Security, surveillance and a mistake

-A A +A
By Jay Miller

Last week, I wrote about the signers of the Declaration of Independence. In the column, I mentioned that the signing took place on July 4, 1776.
I should have said the Continental Congress voted to adopt the Declaration of Independence on July 4. It was signed only by John Hancock, the president of the Continental Congress, and Charles Thompson, the secretary on July 4.
Congress also voted on the 4th to have the Declaration embossed on parchment. The embossed copy was signed by 50 members on Aug. 2.
This mistake was pointed out to me by the respected Librarian Emerita of the Alamogordo Public Library, June Harwell. I apologize for the mistake. I knew better because Harwell had contacted me about the same mistake before. I had no reason to slip up again.
To all my readers, please take the time to point out my mistakes, or to disagree with my opinions. For 25 years, I listed my contact information at the end of my columns. At the urging of family members, I discontinued the practice about a year ago for security reasons.
Actually, I never received anything I would call a threat during all those years. While covering the tumultuous effort to dig up Billy the Kid and his mother 10 years ago, I received an odd phone call from someone who was completely unfamiliar.
I shared the story with a fellow writer who allowed as how I wasn’t smart enough to know a threat when it hit me in the face, All I can say is that I went on to compile all my columns on the subject of the Kid and I’m still around to talk about it. The book is called “Billy the Kid rides again.” By the way, that saga continues.
I think we are overly concerned about security. If security screening at an airport ever were to catch a single terrorist, we would hear about it ad infinitum. Some say airport security makes them feel safer. It just makes me feel irritated that I had to get to the airport two hours early to stand in line.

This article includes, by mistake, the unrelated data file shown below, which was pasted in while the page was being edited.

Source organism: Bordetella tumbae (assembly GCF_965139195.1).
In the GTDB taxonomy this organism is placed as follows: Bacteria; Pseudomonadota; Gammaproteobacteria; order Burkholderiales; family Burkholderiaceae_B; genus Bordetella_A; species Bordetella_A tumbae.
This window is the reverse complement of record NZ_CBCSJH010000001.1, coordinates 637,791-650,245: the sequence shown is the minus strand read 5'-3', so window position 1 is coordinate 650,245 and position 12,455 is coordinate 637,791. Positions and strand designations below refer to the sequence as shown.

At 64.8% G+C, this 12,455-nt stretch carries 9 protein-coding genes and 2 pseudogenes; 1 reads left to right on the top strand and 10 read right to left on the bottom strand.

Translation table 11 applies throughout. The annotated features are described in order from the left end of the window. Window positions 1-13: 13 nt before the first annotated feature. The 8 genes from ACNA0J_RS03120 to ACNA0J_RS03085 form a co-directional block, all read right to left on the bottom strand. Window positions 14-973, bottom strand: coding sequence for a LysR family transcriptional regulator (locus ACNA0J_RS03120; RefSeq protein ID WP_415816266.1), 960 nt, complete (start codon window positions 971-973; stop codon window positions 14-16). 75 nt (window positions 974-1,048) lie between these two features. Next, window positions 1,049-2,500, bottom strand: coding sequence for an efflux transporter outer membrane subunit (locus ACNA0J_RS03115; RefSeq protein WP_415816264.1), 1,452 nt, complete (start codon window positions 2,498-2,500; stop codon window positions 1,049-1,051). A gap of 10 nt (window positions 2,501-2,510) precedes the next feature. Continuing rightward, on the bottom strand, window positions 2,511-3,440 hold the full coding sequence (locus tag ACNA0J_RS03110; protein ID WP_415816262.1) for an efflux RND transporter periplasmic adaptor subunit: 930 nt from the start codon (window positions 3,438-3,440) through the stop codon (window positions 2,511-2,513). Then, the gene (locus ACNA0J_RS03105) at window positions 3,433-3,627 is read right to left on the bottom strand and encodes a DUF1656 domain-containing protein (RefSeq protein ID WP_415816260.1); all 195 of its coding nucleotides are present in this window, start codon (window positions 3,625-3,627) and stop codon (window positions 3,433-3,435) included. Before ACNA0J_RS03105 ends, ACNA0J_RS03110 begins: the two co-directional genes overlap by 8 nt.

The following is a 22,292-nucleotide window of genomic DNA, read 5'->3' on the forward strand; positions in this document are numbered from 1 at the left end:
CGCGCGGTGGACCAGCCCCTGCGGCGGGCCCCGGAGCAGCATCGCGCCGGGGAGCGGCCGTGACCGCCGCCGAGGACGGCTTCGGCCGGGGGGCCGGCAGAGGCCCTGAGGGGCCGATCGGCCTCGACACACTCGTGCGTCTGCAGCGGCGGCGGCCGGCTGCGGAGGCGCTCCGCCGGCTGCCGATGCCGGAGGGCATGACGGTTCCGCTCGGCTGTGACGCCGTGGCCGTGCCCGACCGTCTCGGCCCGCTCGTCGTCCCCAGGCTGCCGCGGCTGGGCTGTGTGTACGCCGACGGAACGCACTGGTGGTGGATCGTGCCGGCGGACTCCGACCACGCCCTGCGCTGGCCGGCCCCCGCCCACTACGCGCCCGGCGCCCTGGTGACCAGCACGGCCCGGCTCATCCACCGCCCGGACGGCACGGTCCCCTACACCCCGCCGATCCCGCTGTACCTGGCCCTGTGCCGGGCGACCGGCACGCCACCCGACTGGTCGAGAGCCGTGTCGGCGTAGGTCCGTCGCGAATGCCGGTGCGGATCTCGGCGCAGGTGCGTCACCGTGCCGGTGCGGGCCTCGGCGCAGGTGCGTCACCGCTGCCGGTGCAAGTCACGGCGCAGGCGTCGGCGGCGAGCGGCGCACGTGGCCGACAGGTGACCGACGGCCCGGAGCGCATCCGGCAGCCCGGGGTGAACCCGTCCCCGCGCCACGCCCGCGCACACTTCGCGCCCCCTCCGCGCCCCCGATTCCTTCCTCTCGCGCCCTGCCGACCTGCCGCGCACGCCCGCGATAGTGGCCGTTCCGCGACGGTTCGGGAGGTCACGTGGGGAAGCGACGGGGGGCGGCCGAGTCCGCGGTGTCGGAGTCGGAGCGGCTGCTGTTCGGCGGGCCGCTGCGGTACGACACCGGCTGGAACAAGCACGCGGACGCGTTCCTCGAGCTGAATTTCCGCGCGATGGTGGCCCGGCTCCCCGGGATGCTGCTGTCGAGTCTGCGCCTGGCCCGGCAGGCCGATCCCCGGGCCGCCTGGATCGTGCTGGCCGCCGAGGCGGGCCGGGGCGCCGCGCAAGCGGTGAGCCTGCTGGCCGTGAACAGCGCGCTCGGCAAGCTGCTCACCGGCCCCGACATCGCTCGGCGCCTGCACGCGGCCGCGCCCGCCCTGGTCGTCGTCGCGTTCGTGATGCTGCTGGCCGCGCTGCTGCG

Gov. Susana Martinez is overly security conscious. She promised a transparent government, unlike that of former Gov. Bill Richardson. But she rejects records requests, often because it would compromise security.
Except for major public events, she does not like people to know where she is going. Gov. Richardson sent out a list of everything on his calendar at the beginning of every week.
Gov. Martinez doesn’t want people to know where she is going. She has even rejected requests for the whereabouts of her large security force because that could compromise her security.
Now the first gentleman even gets security. Yes, that happens at the national level and probably in some states. Bill Richardson had a large security force because he liked to travel with an entourage.
But in New Mexico, large security forces are more of an exception. We talked in the last column about former Gov. Dave Cargo’s security force of one.
Surveillance is a related issue. Many are incensed at the number of surveillance cameras that seem to be everywhere. I say the more the better. They do catch crooks. And I don’t care if they are always looking at me because I don’t plan to do anything wrong — or even embarrassing.
Drones are another related issue these days. They are like mobile surveillance cameras. They started out small, looking like model airplanes. Then without much notice, they morphed into something that looks more like a supersonic jet fighter that fires bullets and drops bombs.
It doesn’t bother me that they track down terrorists in other countries and snuff them out. I feel safer.
Jay Miller can be contacted at 3 La Tusa, Santa Fe, N.M. Phone: 982-2723. Fax: 984-0982. Email: insidethecapitol@hotmail.com. I’m hiding this column from my family.